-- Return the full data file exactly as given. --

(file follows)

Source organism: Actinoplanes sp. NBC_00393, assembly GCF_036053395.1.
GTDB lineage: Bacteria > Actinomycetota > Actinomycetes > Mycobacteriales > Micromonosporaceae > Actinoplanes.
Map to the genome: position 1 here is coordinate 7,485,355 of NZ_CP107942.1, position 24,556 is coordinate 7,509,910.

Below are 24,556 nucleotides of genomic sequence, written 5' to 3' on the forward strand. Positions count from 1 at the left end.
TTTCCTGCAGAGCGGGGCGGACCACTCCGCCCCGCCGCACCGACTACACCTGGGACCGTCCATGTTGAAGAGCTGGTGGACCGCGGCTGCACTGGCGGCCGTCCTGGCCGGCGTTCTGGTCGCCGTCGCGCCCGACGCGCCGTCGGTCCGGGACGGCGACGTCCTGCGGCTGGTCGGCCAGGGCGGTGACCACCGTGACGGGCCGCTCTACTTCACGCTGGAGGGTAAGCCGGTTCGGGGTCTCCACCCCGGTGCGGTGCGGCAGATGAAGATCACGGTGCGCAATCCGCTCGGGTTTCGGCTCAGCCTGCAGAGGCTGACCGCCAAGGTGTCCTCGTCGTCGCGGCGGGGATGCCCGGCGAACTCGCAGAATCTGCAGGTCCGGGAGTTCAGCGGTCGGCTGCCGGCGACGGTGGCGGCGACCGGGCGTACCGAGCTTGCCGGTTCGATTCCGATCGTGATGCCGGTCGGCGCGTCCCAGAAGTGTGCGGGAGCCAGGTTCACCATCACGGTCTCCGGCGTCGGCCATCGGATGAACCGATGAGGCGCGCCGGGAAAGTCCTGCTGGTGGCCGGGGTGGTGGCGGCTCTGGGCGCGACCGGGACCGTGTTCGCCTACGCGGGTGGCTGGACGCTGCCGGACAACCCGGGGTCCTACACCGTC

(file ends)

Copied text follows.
Source organism: Actinoplanes sp. NBC_00393, assembly GCF_036053395.1.
GTDB lineage: Bacteria > Actinomycetota > Actinomycetes > Mycobacteriales > Micromonosporaceae > Actinoplanes.
Map to the genome: position 1 here is coordinate 7,485,355 of NZ_CP107942.1, position 24,556 is coordinate 7,509,910.

Below are 24,556 nucleotides of genomic sequence, written 5' to 3' on the forward strand. Positions count from 1 at the left end.
TTTCCTGCAGAGCGGGGCGGACCACTCCGCCCCGCCGCACCGACTACACCTGGGACCGTCCATGTTGAAGAGCTGGTGGACCGCGGCTGCACTGGCGGCCGTCCTGGCCGGCGTTCTGGTCGCCGTCGCGCCCGACGCGCCGTCGGTCCGGGACGGCGACGTCCTGCGGCTGGTCGGCCAGGGCGGTGACCACCGTGACGGGCCGCTCTACTTCACGCTGGAGGGTAAGCCGGTTCGGGGTCTCCACCCCGGTGCGGTGCGGCAGATGAAGATCACGGTGCGCAATCCGCTCGGGTTTCGGCTCAGCCTGCAGAGGCTGACCGCCAAGGTGTCCTCGTCGTCGCGGCGGGGATGCCCGGCGAACTCGCAGAATCTGCAGGTCCGGGAGTTCAGCGGTCGGCTGCCGGCGACGGTGGCGGCGACCGGGCGTACCGAGCTTGCCGGTTCGATTCCGATCGTGATGCCGGTCGGCGCGTCCCAGAAGTGTGCGGGAGCCAGGTTCACCATCACGGTCTCCGGCGTCGGCCATCGGATGAACCGATGAGGCGCGCCGGGAAAGTCCTGCTGGTGGCCGGGGTGGTGGCGGCTCTGGGCGCGACCGGGACCGTGTTCGCCTACGCGGGTGGCTGGACGCTGCCGGACAACCCGGGGTCCTACACCGTC